Groundhogs, Abe Lincoln, and Bellis

Q: With no groundhogs in O.C., what signs of nature predict our local weather?
You’re worried about winter in Orange County? Local Native Americans once believed that gophers relocating their burrows to higher ground was a sign of an approaching rainy season. According to the late historian Jim Sleeper, the pioneers had innumerable predictive “sure signs”—from heavy acorn growth to whales hugging the coast. These methods were about as dependable as ol’ Punxsutawney Phil. Since accuracy clearly isn’t a concern, let’s invent a new method of weather divination: If Jerry Brown comes out of his office Feb. 2 and sees his shadow … .

Q:  I hear Abe Lincoln gave Mission San Juan Capistrano back to the church. Did he visit Orange County?
Honestly, no. Spain ended the mission system in the 1830s, and sale of the land soon followed. But after California became a state, petitions were circulated to return the missions to the Roman Catholic Church. In 1863, while embroiled in a few other historic events you may have heard about, Lincoln signed documents in Washington that returned all California missions to the church. The way some folks around here carry on, you’d swear Abe had stopped for a beer at the Swallow’s Inn on his way down to ring the bells. There are stories that Lincoln planned to visit California after leaving office. That didn’t work out.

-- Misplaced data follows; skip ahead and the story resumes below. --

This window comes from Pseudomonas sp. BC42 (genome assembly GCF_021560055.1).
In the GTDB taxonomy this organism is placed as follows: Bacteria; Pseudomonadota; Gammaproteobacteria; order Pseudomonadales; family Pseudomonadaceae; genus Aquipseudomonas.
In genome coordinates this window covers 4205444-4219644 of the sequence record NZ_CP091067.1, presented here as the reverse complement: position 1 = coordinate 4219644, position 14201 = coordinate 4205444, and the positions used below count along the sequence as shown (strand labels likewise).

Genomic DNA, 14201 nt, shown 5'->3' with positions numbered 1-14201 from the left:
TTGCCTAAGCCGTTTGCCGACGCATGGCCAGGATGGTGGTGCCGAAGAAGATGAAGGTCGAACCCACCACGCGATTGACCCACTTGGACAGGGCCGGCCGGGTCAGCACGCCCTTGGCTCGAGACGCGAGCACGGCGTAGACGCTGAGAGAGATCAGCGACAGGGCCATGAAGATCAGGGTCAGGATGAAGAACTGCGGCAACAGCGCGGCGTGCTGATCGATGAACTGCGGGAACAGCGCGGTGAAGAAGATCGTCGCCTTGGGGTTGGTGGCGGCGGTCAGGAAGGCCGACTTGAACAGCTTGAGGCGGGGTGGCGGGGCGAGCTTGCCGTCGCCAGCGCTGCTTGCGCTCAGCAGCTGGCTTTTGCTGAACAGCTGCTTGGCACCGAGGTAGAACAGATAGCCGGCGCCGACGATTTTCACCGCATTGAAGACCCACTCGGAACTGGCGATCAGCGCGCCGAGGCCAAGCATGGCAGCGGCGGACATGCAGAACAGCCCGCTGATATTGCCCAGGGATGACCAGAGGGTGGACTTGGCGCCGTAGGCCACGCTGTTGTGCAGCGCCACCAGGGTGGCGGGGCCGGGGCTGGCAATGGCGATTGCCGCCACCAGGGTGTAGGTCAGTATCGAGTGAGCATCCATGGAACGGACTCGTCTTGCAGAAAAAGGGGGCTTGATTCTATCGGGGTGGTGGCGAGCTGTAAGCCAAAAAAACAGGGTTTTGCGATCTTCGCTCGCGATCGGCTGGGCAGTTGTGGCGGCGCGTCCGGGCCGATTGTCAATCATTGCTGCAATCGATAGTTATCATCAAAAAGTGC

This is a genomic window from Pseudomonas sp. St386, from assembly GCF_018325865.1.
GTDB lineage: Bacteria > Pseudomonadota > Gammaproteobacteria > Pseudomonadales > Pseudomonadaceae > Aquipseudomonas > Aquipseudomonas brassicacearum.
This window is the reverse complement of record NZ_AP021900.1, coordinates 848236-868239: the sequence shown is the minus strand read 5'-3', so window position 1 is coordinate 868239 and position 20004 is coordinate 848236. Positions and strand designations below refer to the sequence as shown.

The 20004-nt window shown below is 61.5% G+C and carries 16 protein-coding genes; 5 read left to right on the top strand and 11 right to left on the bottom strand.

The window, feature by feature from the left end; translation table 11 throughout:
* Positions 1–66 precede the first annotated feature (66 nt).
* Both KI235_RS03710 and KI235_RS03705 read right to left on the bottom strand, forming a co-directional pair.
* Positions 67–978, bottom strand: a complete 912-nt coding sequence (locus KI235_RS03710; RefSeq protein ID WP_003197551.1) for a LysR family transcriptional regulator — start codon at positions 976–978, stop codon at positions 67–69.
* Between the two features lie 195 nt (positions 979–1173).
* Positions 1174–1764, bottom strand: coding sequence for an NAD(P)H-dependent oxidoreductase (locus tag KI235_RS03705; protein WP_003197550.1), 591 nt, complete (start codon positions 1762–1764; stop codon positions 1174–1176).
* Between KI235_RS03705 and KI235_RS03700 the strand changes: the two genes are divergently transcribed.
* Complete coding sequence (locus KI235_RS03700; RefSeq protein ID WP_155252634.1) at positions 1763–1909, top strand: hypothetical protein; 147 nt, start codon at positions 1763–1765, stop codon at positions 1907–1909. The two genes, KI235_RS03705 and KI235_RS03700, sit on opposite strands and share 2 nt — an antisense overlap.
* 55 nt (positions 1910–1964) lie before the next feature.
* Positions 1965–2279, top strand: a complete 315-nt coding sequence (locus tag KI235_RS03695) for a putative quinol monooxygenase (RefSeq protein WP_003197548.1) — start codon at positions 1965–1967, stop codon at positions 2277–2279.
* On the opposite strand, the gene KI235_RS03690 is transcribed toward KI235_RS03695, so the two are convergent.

Q: We play softball at George Bellis Park in Buena Park. Who was Bellis?
George Bellis saved Buena Park. In the 1950s, the planned route of the 5 Freeway would have cut the town in half, with only one underpass—at Grand Avenue—and one exit, dooming the community. But Chamber of Commerce President Bellis successfully led the charge to put the freeway below ground level and add bridges and ramps. Plenty of towns had no such champion and disappeared during road development. Witness the town of Ocean View. Or rather, don’t. 


Illustration by Devon Bowman

Chris Jepsen is the O.C. Answer Man. Have a question? Send it to

This article originally appeared in the February 2013 issue.

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